Muffled honking above draws wildlife painter Richard Clifton’s eyes to the sky. Flying overhead is a flock of nearly 30 snow geese preparing to land nearby in Clifton’s crop field in Milton, Delaware. In early March, this is a common scene due to his unique wetland ‘plant and flood’ restoration project that enhances wildlife habitat and production.
Clifton’s farming background combined with his love of duck hunting and passion for painting wildlife gives him a unique perspective on habitat enhancement. Growing up on a farm, as did his father and many generations before him, he recognizes the need to keep his fields in production agriculture. However, as an avid duck hunter, he wants additional habitat, food and breeding grounds for wildlife―all of which inspire his award-winning wildlife paintings.
“Before the project, I had crop fields with several natural low spots, and when the big rains came they held some of that water,” said Clifton. “I just didn’t want to keep taking land away from the farmer who rents cropland from me. The more that I take out, the less of a benefit it is for him.”
After deciding that he wasn’t ready to permanently convert his cropland to wetlands, Clifton contacted his local Natural Resources Conservation Service (NRCS) office about options.
“I told him that his fields were ideal for a plant and flood situation,” said NRCS Soil Conservationist Brooke Brittingham.
‘Plant and flood’ is a conservation practice in which an existing low spot in a field is shaved or bowled out more to hold water. The farmer plants crops on the entire field in the spring as usual (which in Clifton’s case is always corn). However, when it’s harvest time, the shallow area is left unharvested leaving a food source that attracts wildlife.
Part of Clifton’s project involved installing a water control structure and a berm. Although his fields don’t look as if they’ve been manipulated by any manmade activity, a water control structure equipped with risers allows water to be adjusted within the shallow water area. The berm, a high mound constructed from fill, holds the water.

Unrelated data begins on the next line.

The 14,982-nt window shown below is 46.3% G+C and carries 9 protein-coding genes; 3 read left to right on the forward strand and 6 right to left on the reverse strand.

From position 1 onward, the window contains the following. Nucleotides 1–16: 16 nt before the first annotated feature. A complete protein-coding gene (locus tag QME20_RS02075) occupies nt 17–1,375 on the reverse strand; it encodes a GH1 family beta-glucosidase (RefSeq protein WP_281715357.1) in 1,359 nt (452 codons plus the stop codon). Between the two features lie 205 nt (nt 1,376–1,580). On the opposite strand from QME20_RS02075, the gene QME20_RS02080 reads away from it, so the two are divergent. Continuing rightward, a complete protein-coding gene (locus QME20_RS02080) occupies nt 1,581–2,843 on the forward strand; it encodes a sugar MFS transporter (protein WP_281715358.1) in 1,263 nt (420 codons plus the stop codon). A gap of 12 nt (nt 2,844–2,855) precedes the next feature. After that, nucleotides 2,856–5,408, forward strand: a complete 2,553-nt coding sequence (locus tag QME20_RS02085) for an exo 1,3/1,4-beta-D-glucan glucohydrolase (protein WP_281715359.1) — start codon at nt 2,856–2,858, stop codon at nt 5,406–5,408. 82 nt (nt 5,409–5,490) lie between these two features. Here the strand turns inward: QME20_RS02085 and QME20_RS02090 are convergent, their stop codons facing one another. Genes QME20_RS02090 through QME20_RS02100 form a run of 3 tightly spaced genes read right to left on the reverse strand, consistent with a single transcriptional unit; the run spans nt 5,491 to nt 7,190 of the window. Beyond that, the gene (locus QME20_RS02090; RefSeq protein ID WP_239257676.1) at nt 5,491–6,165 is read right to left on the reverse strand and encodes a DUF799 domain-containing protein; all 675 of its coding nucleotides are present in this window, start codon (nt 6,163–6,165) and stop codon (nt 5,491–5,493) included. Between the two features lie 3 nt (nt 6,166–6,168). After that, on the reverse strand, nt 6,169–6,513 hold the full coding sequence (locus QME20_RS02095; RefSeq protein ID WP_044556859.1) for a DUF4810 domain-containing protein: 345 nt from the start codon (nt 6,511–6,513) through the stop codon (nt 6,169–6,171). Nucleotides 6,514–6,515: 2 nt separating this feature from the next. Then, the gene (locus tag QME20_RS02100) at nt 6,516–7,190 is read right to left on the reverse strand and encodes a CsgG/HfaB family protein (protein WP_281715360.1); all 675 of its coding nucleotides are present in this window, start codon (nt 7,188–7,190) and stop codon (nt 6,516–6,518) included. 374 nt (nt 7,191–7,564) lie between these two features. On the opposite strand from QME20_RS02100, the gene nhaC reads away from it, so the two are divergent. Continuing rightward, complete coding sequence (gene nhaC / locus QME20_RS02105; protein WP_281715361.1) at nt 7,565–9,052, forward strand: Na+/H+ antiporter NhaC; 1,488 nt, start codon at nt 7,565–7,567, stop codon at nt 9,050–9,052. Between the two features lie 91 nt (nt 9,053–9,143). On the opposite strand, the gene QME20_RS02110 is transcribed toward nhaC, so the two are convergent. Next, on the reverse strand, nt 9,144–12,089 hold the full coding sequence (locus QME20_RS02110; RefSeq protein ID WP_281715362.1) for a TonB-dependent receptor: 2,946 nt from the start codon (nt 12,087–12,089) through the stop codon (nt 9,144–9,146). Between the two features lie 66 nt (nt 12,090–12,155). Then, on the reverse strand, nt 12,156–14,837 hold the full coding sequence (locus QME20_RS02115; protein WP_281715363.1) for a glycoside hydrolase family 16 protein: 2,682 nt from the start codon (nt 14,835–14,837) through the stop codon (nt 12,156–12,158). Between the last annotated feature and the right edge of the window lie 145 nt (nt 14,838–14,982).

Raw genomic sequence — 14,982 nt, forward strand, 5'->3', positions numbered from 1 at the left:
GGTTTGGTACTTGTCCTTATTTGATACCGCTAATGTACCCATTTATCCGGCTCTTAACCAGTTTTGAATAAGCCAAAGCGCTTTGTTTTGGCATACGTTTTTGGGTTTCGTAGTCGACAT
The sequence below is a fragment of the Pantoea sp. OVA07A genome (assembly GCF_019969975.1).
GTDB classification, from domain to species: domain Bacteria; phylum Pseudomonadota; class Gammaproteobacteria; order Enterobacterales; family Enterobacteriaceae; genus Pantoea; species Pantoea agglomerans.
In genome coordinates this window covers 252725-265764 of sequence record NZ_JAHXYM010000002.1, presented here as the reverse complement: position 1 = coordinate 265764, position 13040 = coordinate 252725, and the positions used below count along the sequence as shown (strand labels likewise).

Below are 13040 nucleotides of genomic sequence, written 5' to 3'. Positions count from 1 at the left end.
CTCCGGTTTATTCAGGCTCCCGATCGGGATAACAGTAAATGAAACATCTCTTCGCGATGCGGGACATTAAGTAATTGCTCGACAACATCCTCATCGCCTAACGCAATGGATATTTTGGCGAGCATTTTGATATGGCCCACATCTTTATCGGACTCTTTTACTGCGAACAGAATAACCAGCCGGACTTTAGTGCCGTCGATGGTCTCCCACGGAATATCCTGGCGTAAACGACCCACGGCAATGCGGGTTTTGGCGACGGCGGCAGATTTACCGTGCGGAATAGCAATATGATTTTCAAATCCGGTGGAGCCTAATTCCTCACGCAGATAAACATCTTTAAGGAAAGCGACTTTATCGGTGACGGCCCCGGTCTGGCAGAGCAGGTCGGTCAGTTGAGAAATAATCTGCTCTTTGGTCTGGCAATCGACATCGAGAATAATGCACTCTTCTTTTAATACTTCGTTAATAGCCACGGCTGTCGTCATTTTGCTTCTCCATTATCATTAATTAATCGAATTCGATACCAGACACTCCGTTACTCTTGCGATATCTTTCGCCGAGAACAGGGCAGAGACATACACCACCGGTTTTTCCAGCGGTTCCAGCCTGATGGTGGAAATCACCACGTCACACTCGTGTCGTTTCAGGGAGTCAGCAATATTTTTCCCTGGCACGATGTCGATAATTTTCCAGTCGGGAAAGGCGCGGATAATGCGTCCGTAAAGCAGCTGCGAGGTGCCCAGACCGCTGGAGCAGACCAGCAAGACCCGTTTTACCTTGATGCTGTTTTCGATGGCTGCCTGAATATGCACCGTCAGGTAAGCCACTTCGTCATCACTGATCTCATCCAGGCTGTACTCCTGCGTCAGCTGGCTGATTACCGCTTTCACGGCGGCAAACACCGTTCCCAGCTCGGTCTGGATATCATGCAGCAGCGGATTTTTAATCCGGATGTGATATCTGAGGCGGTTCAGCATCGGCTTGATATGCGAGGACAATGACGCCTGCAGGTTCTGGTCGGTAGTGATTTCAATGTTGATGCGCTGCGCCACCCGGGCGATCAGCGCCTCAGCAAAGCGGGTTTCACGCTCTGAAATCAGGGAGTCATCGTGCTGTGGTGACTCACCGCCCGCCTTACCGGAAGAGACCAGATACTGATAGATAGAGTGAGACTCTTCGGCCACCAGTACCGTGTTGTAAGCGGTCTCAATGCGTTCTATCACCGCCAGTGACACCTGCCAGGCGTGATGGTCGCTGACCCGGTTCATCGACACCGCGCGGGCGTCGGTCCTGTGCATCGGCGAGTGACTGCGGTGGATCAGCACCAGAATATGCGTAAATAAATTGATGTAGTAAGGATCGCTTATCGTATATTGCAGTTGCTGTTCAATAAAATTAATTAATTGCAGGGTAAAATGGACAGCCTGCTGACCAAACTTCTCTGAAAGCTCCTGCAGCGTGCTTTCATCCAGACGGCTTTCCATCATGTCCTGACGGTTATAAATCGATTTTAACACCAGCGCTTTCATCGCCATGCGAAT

The total impacted acreage on his crop fields is about two acres. Since the change, Clifton said he’s seen a lot of wildlife on his property.
“I’ve seen hundreds of ducks, Great Blue herons and American bitterns. If I let it stay wet; I also get a lot of shore birds, Wilson’s phalarope, and dowitchers,” Clifton says.
It’s a win-win situation all around for Clifton. His renter continues actively farming and duck hunting has improved. And maybe even more importantly, Clifton has his own satisfying space where he can watch birds and draw inspiration from them for his next painting. Something that dates back to his childhood.
Plant and flood was a practice of the Wildlife Habitat Incentives Program, which the 2014 Farm Bill rolled into the Environmental Quality Incentives Program (EQIP). As part of that streamlining effort, five percent of all EQIP funds are dedicated to wildlife practices.
If you’re interested in establishing or enhancing wildlife habitat on your land, call or stop by your local USDA Service Center.